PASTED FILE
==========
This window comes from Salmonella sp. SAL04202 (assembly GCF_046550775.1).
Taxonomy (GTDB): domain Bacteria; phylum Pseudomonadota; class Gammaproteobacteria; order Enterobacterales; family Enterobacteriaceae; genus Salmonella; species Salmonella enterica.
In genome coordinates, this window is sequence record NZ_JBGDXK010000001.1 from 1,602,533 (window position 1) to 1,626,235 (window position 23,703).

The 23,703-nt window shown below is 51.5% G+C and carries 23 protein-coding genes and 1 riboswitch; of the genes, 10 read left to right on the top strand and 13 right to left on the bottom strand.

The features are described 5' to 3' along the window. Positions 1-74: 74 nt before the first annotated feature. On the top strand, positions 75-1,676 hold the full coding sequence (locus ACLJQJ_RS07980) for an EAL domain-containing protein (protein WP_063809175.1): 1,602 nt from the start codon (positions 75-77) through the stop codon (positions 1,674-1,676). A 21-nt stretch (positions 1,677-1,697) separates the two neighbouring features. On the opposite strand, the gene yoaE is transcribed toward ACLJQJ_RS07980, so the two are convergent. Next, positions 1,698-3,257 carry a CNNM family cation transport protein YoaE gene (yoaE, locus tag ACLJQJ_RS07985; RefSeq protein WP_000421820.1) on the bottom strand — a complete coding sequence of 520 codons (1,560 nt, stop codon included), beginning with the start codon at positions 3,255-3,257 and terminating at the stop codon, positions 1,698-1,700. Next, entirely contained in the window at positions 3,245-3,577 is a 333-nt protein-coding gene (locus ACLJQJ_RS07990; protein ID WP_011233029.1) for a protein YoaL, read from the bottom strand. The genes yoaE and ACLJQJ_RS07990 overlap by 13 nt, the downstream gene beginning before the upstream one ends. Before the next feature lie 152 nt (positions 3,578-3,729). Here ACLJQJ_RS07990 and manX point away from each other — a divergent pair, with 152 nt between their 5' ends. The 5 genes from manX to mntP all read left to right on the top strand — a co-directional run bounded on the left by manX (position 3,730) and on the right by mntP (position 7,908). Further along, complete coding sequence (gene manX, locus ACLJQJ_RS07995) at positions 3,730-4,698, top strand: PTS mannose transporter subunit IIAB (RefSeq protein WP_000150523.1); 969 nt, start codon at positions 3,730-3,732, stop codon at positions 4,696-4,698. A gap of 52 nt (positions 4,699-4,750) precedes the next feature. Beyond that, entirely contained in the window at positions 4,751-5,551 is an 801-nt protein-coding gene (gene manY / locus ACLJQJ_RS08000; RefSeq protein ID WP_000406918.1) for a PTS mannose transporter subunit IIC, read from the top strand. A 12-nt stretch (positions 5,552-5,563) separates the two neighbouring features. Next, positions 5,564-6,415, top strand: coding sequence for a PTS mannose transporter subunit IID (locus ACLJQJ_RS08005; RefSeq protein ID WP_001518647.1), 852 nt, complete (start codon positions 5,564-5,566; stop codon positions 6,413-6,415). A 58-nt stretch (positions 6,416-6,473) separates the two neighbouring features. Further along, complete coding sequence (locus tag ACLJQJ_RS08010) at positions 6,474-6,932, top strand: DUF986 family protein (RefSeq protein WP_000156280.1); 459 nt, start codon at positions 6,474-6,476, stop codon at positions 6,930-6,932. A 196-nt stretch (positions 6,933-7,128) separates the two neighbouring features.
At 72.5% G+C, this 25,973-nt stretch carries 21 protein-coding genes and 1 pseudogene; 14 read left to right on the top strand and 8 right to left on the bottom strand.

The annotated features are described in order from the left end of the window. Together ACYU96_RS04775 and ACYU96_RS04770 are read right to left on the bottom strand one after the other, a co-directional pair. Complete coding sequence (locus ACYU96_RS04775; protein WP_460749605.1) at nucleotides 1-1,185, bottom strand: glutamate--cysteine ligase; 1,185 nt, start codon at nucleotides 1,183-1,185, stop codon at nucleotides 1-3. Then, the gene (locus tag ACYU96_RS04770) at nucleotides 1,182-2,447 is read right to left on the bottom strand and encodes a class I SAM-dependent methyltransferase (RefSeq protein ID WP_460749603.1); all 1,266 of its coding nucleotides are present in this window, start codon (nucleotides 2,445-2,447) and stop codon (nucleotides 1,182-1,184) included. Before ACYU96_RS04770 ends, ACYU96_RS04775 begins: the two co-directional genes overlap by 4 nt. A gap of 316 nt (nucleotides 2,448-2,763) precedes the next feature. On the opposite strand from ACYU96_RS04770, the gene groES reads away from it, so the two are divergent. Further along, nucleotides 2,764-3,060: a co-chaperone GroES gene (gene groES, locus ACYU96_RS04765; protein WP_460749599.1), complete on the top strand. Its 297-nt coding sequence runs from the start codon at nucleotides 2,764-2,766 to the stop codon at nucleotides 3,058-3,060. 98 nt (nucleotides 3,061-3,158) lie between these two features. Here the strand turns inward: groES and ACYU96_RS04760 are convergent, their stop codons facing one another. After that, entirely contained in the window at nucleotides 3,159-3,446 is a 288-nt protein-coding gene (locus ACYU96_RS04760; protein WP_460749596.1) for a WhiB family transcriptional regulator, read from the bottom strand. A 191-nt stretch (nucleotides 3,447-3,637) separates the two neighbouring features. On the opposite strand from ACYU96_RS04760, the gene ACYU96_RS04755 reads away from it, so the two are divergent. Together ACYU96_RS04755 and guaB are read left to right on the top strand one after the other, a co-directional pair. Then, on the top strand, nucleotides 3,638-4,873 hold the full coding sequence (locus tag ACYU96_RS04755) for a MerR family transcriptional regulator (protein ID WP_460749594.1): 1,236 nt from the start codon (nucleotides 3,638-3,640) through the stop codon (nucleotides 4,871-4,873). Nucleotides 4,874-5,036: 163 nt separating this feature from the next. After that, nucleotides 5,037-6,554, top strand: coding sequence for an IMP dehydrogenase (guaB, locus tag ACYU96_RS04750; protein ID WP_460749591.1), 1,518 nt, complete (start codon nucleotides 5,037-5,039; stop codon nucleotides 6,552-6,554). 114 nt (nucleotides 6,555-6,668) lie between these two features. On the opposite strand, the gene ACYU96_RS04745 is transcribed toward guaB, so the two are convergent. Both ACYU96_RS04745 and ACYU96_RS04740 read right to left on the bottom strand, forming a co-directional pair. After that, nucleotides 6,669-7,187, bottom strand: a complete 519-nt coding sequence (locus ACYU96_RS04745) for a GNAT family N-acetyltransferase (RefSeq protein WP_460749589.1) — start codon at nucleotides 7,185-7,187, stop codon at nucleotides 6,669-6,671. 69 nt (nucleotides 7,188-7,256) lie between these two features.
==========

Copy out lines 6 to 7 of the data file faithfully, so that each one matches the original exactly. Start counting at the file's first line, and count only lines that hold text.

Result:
At 72.5% G+C, this 25,973-nt stretch carries 21 protein-coding genes and 1 pseudogene; 14 read left to right on the top strand and 8 right to left on the bottom strand.

The annotated features are described in order from the left end of the window. Together ACYU96_RS04775 and ACYU96_RS04770 are read right to left on the bottom strand one after the other, a co-directional pair. Complete coding sequence (locus ACYU96_RS04775; protein WP_460749605.1) at nucleotides 1-1,185, bottom strand: glutamate--cysteine ligase; 1,185 nt, start codon at nucleotides 1,183-1,185, stop codon at nucleotides 1-3. Then, the gene (locus tag ACYU96_RS04770) at nucleotides 1,182-2,447 is read right to left on the bottom strand and encodes a class I SAM-dependent methyltransferase (RefSeq protein ID WP_460749603.1); all 1,266 of its coding nucleotides are present in this window, start codon (nucleotides 2,445-2,447) and stop codon (nucleotides 1,182-1,184) included. Before ACYU96_RS04770 ends, ACYU96_RS04775 begins: the two co-directional genes overlap by 4 nt. A gap of 316 nt (nucleotides 2,448-2,763) precedes the next feature. On the opposite strand from ACYU96_RS04770, the gene groES reads away from it, so the two are divergent. Further along, nucleotides 2,764-3,060: a co-chaperone GroES gene (gene groES, locus ACYU96_RS04765; protein WP_460749599.1), complete on the top strand. Its 297-nt coding sequence runs from the start codon at nucleotides 2,764-2,766 to the stop codon at nucleotides 3,058-3,060. 98 nt (nucleotides 3,061-3,158) lie between these two features. Here the strand turns inward: groES and ACYU96_RS04760 are convergent, their stop codons facing one another. After that, entirely contained in the window at nucleotides 3,159-3,446 is a 288-nt protein-coding gene (locus ACYU96_RS04760; protein WP_460749596.1) for a WhiB family transcriptional regulator, read from the bottom strand. A 191-nt stretch (nucleotides 3,447-3,637) separates the two neighbouring features. On the opposite strand from ACYU96_RS04760, the gene ACYU96_RS04755 reads away from it, so the two are divergent. Together ACYU96_RS04755 and guaB are read left to right on the top strand one after the other, a co-directional pair. Then, on the top strand, nucleotides 3,638-4,873 hold the full coding sequence (locus tag ACYU96_RS04755) for a MerR family transcriptional regulator (protein ID WP_460749594.1): 1,236 nt from the start codon (nucleotides 3,638-3,640) through the stop codon (nucleotides 4,871-4,873). Nucleotides 4,874-5,036: 163 nt separating this feature from the next. After that, nucleotides 5,037-6,554, top strand: coding sequence for an IMP dehydrogenase (guaB, locus tag ACYU96_RS04750; protein ID WP_460749591.1), 1,518 nt, complete (start codon nucleotides 5,037-5,039; stop codon nucleotides 6,552-6,554). 114 nt (nucleotides 6,555-6,668) lie between these two features. On the opposite strand, the gene ACYU96_RS04745 is transcribed toward guaB, so the two are convergent. Both ACYU96_RS04745 and ACYU96_RS04740 read right to left on the bottom strand, forming a co-directional pair. After that, nucleotides 6,669-7,187, bottom strand: a complete 519-nt coding sequence (locus ACYU96_RS04745) for a GNAT family N-acetyltransferase (RefSeq protein WP_460749589.1) — start codon at nucleotides 7,185-7,187, stop codon at nucleotides 6,669-6,671. 69 nt (nucleotides 7,188-7,256) lie between these two features.